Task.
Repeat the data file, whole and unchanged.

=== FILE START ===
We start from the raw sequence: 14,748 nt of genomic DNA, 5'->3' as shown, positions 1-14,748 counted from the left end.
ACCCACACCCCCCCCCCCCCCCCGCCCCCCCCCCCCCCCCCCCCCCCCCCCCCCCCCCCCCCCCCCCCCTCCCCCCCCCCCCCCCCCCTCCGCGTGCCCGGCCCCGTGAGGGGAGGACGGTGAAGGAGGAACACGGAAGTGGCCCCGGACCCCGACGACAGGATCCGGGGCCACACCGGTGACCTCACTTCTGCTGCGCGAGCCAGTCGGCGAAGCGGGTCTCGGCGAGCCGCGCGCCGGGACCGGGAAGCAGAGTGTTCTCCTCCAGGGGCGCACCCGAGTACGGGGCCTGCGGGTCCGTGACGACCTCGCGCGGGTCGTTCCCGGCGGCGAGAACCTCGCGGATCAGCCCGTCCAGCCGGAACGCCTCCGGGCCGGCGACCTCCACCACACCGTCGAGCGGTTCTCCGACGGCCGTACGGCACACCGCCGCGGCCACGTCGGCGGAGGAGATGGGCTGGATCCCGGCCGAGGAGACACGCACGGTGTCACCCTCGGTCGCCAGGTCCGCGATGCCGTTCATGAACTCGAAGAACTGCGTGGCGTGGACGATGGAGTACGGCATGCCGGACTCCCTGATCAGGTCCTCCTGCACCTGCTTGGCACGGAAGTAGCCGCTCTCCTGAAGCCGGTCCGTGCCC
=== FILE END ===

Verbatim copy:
We start from the raw sequence: 14,748 nt of genomic DNA, 5'->3' as shown, positions 1-14,748 counted from the left end.
ACCCACACCCCCCCCCCCCCCCCGCCCCCCCCCCCCCCCCCCCCCCCCCCCCCCCCCCCCCCCCCCCCCTCCCCCCCCCCCCCCCCCCTCCGCGTGCCCGGCCCCGTGAGGGGAGGACGGTGAAGGAGGAACACGGAAGTGGCCCCGGACCCCGACGACAGGATCCGGGGCCACACCGGTGACCTCACTTCTGCTGCGCGAGCCAGTCGGCGAAGCGGGTCTCGGCGAGCCGCGCGCCGGGACCGGGAAGCAGAGTGTTCTCCTCCAGGGGCGCACCCGAGTACGGGGCCTGCGGGTCCGTGACGACCTCGCGCGGGTCGTTCCCGGCGGCGAGAACCTCGCGGATCAGCCCGTCCAGCCGGAACGCCTCCGGGCCGGCGACCTCCACCACACCGTCGAGCGGTTCTCCGACGGCCGTACGGCACACCGCCGCGGCCACGTCGGCGGAGGAGATGGGCTGGATCCCGGCCGAGGAGACACGCACGGTGTCACCCTCGGTCGCCAGGTCCGCGATGCCGTTCATGAACTCGAAGAACTGCGTGGCGTGGACGATGGAGTACGGCATGCCGGACTCCCTGATCAGGTCCTCCTGCACCTGCTTGGCACGGAAGTAGCCGCTCTCCTGAAGCCGGTCCGTGCCC